Leo Steinberg (1920–2011) was an art historian whose focus extended from the Renaissance to the modern, and who left a critical legacy on several generations of scholars, critics, and artists. One of his classic works. The Sexuality of Christ in Renaissance Art and in Modern Oblivion, addressed the as-yet-unsuspected eroticism of the iconographies devoted to Christ and Mary, which generated much controversy throughout Steinberg’s career.
In a recent piece for the New Yorker’s Page-Turner blog, Lee Siegel uses Steinberg’s writing as a lens for understanding the correlation between Pope Francis’s embrace of gay Catholics and his devotion to the poor and afflicted. Here, Siegel notes a central tenet of Steinberg’s book, specifically that, “as a result of the rise of the Franciscan order, around 1260, an emphasis on Christ’s nakedness, and, thus, on his humanity, joined compassion to an acceptance of the role of sexuality in human life.”
Siegel points out that a Renaissance-era credo of the Franciscan order, from which Pope Francis takes his name, was nudus nudum Christum sequi (“follow naked the naked Christ”). He goes on to account for how Steinberg’s art historical thesis implies a theological premise imperative to positions taken by the current Pope on certain social and religious issues:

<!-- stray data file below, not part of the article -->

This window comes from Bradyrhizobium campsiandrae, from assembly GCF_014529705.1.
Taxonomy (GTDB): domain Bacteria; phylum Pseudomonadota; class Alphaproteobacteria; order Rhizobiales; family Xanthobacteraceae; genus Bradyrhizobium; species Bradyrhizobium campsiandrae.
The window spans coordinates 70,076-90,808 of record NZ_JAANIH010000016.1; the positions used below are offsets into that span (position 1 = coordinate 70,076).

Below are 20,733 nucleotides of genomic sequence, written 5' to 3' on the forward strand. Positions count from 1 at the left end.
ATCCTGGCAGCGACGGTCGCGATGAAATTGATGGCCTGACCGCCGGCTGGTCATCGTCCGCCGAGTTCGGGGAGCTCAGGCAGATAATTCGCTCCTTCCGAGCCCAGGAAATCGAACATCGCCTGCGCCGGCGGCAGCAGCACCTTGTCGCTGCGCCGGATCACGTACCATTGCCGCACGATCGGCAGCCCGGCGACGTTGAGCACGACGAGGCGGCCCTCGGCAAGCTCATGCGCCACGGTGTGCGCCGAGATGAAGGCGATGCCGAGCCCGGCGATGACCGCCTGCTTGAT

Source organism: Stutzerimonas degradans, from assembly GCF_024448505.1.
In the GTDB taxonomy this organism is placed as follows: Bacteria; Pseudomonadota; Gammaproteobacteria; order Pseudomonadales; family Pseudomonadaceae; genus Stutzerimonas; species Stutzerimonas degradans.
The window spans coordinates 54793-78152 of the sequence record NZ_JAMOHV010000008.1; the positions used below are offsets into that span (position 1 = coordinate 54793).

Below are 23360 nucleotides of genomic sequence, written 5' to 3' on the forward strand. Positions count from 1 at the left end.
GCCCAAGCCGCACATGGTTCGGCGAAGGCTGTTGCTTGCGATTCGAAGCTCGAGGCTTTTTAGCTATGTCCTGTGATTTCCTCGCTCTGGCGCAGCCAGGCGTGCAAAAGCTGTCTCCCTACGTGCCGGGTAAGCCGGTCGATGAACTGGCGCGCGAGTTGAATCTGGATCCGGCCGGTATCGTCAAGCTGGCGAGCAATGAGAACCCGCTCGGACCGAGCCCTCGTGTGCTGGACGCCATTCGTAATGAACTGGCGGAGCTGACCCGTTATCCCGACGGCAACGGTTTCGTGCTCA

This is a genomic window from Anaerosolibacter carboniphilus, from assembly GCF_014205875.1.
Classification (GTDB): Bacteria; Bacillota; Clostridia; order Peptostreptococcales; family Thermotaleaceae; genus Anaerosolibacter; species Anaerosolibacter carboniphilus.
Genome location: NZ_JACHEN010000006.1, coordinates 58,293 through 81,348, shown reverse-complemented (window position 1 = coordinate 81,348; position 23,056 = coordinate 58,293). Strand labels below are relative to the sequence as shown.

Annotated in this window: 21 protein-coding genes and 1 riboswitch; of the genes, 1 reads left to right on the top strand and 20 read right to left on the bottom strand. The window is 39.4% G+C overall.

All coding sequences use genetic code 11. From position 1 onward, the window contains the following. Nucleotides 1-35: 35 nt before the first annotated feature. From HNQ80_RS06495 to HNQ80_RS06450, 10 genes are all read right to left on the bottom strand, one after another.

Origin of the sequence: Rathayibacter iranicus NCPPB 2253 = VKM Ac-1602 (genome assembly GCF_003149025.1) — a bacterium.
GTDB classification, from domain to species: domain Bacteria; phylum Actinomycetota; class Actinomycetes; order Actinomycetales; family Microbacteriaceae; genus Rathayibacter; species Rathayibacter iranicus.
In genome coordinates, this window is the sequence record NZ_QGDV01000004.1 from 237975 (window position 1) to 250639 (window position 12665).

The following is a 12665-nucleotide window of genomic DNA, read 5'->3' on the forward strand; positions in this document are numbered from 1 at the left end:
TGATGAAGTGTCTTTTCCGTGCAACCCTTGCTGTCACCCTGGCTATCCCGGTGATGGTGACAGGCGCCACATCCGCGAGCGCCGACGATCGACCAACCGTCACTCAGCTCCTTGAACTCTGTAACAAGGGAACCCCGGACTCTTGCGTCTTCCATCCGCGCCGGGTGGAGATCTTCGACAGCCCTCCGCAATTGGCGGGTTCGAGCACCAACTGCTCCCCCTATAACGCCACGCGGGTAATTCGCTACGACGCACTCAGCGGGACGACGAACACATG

Pope Francis could well agree with Steinberg, who lamented that the human Christ disappeared “as modern Christianity distanced itself from its mythic roots; as the person of Jesus was refined into all doctrine and message, the kerygma of a Christianity without Christ.” That, Steinberg says, was when “the exposure of Christ’s genitalia became merely impudent.” One might add that in our own epoch the Catholic Church’s denial of Christ’s sexuality runs parallel to its denial of human sexuality, taboos that resurface in one scandal after another.
In modern times, the Catholic Church has been under siege to an unprecedented degree, as much by internal rifts and abuses as by unbelief and competing Protestant sects. In response, its doctrine and its message have become all the more abstract and inflexible; all the more a Christianity without Christ. The current Pope, by heeding the call to “follow naked the naked Christ,” seems determined to make inseparable the alliance between the naked body that lives, works, suffers, and dies, and the naked body that was created with the capacity to experience physical love.
As Siegel concludes, this would seem to indicate that Pope Francis has “an ally” in Leo Steinberg, whose argument for the crucial theology of the flesh positions an ultra-sensitive subject as an affirmation of a much larger kinship with the human condition.
To read more about The Sexuality of Christ in Renaissance Art and in Modern Oblivion, click here.